As one of the engines driving China’s economic recovery from the COVID-19 pandemic, the country’s science and technology innovation has accelerated over the past more than three years.
China’s space station program, the country’s sci-tech flagship program, completed its planned tasks in the past three years, such as the maiden flight of the Long March-5B carrier rocket in 2020, the launch of the Tianhe core module in 2021, and the launch of the Mengtian and Wentian lab modules in 2022.
On Nov. 29, 2022, the Shenzhou-15 manned spacecraft was successfully launched and docked with the space station, marking the completion of all 12 missions planned for the verification of key technologies and the construction of the space station.
The COVID-19 pandemic brought challenges to China’s space industry, making it difficult to guarantee human resources for research and testing activities, said Wang Xiaojun, head of the China Academy of Launch Vehicle Technology, which is under the China Aerospace Science and Technology Corporation (CASC).
He added that the pandemic also affected communication and coordination, as well as supply chains and international cooperation.
However, the space industry managed to deal with such difficulties by embracing science-based control policies guided by the country’s effective prevention and control measures, such as full vaccination coverage to protect personnel, and the adoption of a more flexible way of work, to ensure that all missions were completed on time, he said.
According to annual reports issued by the CASC, China achieved 39, 55 and 64 space launches in 2020, 2021 and 2022 respectively, up significantly compared to the pre-pandemic period. In 2019, China managed 34 space launches.
The space industry is just one example of how China managed to develop its sci-tech innovation despite the impact of the pandemic.
According to annual statistics issued by the Institute of Scientific and Technical Information of China, which is under the Ministry of Science and Technology, as of September 2022, China had 1,808 hot papers, accounting for 41.7 percent of the world’s total and ranking first in the world.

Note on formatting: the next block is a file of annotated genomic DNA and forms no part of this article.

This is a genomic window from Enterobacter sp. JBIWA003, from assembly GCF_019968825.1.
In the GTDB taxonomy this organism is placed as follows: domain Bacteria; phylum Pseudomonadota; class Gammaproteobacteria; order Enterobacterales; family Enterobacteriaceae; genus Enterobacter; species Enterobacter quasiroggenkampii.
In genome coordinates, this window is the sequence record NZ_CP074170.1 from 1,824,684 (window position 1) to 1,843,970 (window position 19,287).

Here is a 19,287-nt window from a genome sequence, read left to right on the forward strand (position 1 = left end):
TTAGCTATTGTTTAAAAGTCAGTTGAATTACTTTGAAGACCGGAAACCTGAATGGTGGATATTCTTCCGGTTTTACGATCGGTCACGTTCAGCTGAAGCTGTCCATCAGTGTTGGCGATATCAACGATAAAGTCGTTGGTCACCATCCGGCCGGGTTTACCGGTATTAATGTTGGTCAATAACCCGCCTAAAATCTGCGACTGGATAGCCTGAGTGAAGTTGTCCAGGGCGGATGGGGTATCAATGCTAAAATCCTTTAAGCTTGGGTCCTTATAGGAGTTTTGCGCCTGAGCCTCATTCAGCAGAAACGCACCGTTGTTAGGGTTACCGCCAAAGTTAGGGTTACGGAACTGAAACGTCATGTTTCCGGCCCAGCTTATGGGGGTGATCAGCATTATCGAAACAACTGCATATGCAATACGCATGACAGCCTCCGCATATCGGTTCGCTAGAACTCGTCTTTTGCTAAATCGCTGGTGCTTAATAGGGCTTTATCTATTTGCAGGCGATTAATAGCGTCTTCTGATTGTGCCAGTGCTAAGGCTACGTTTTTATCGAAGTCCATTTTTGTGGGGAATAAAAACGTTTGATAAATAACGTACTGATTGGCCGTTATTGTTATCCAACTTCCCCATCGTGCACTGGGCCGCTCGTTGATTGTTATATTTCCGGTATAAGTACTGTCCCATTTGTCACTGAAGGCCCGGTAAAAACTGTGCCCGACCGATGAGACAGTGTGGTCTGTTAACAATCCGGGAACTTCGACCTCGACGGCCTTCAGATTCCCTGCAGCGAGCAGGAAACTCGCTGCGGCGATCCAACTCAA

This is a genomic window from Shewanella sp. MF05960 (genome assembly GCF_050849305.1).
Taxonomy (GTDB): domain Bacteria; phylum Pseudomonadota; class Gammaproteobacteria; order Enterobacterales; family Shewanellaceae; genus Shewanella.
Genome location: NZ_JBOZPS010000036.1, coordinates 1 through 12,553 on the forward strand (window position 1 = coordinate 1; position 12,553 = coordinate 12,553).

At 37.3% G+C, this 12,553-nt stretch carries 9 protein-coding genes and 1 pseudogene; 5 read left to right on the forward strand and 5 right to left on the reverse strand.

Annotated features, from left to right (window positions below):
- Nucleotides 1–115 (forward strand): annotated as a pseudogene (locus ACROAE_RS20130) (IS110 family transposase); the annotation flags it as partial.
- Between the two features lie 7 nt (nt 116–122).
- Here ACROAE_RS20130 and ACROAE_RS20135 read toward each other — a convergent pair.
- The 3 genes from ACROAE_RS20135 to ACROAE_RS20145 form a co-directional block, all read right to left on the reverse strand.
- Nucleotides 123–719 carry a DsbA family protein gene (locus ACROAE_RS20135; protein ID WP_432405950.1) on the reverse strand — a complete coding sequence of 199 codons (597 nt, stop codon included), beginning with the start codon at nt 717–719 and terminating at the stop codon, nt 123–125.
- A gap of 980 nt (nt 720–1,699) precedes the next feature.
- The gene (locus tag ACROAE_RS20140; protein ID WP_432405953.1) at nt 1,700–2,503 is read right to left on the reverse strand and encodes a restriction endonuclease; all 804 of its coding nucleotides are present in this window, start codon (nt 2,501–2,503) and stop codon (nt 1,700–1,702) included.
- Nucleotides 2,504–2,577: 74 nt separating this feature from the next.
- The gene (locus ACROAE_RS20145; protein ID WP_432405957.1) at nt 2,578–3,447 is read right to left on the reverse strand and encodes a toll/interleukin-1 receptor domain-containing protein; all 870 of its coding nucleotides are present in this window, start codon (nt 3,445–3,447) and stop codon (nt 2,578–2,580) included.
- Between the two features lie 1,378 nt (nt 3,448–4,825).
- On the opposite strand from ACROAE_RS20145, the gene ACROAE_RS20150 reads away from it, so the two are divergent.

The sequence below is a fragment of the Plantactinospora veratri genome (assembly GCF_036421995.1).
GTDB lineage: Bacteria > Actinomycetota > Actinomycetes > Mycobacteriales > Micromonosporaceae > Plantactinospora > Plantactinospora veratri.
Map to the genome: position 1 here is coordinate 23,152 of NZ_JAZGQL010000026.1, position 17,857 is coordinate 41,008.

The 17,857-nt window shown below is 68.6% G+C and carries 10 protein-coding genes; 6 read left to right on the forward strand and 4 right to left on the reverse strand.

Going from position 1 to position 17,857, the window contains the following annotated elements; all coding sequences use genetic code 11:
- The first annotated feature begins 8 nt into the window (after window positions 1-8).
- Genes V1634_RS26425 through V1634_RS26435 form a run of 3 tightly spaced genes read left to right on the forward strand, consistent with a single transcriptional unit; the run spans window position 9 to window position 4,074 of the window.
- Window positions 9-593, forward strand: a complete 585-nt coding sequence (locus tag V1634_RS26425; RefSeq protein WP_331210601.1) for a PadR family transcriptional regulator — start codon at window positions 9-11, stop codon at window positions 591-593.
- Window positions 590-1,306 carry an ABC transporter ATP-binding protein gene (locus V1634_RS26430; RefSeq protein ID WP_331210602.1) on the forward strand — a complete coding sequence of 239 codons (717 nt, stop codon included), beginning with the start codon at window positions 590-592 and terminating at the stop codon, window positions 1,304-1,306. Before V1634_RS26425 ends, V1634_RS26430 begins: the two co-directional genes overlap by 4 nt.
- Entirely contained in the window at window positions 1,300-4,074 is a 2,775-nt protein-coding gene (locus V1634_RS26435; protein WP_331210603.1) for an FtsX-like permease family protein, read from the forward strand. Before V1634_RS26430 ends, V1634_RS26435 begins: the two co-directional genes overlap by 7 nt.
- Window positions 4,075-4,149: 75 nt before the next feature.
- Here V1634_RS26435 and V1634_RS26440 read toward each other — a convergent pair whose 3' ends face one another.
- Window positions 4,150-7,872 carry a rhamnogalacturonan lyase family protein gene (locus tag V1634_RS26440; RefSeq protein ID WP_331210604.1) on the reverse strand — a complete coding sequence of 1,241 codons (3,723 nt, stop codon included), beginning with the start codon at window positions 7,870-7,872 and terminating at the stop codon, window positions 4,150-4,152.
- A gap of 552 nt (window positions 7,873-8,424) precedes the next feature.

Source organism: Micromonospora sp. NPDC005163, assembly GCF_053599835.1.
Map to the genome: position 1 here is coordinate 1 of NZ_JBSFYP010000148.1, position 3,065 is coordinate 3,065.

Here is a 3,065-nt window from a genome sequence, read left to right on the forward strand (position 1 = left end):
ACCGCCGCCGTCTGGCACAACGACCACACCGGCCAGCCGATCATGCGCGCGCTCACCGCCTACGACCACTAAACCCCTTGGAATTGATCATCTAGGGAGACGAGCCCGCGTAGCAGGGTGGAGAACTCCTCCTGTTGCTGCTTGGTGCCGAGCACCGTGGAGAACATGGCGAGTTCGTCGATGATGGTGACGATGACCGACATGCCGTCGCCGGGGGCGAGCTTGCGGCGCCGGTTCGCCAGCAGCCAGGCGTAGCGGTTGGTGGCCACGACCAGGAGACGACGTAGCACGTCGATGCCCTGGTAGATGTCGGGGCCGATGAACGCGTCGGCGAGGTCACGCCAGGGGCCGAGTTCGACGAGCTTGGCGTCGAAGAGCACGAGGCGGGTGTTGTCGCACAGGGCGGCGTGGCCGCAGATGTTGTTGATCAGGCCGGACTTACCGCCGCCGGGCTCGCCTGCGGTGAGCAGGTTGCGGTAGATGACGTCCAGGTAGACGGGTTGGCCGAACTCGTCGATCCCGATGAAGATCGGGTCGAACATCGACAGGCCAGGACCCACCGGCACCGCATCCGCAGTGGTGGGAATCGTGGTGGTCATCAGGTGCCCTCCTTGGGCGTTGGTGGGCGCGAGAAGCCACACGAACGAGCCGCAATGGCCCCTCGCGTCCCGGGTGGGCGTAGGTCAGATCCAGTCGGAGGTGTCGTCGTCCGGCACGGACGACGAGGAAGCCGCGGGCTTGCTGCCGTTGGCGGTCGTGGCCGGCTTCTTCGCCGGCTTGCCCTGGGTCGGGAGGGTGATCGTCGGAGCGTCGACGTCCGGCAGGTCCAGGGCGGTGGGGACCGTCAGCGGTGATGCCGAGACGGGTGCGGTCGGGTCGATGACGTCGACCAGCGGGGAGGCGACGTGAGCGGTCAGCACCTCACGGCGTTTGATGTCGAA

Hot papers are papers published within the previous two years and which were cited enough times in the most recent two months to be placed in the top 0.1 percent when compared to peer papers. China had 1,056 hot papers in 2019, and the number grew to 1,375 in 2020 and 1,515 in 2021.
China’s highly cited papers reached nearly 50,000 in 2022, accounting for 27.3 percent of the global total and ranking second in the world. Among 22 disciplines of highly cited scientific papers, China ranked first in five disciplines, namely agricultural science, material science, chemistry, computer science, and engineering technology.
By comparison, the number of China’s highly cited papers in 2019 was 30,755, or 20.0 percent of the world’s total. This number grew to 37,170 and 23.0 percent in 2020, and 42,920 and 24.8 percent in 2021.
China’s national high-tech zones also witnessed a robust rebound in recent years, underlining the contribution made by innovation to the economy.
China has established 173 national high-tech zones so far and will raise the number to 220 by the end of the 14th Five-Year Plan period (2021-2025). In 2021, national high-tech zones generated 13.4 percent of China’s GDP.
According to the Ministry of Science and Technology, in the first nine months of 2022, 173 high-tech zones achieved a total industrial output of 23 trillion yuan (about 3.34 trillion U.S. dollars), operating revenue of 36.1 trillion yuan, and an export value of 3.7 trillion yuan, respectively, with year-on-year growth of 7.8 percent, 6.6 percent, and 8.2 percent, respectively.
A rise in China’s ranking in the Global Innovation Index (GII), an annual ranking of the world’s economies based on innovation capacity and output published by the World Intellectual Property Organization, reflects the progress made in sci-tech innovation in the past three years.
The Chinese mainland moved up to 11th place in the 2022 GII report, after having ranked 14th and 12th in 2020 and 2021, respectively. This elevation in ranking marked the Chinese mainland’s 10th consecutive ascent, taking it to the top of the 36 upper-middle-income economies.
In terms of innovation input sub-indicators, the Chinese mainland ranked first in terms of domestic market scale and the number of firms offering formal training.
In terms of innovation output sub-indicators, the Chinese mainland ranked first in patents by origin, utility models by origin, labor productivity growth, trademarks by origin and creative goods exports, according to the report.Source: English News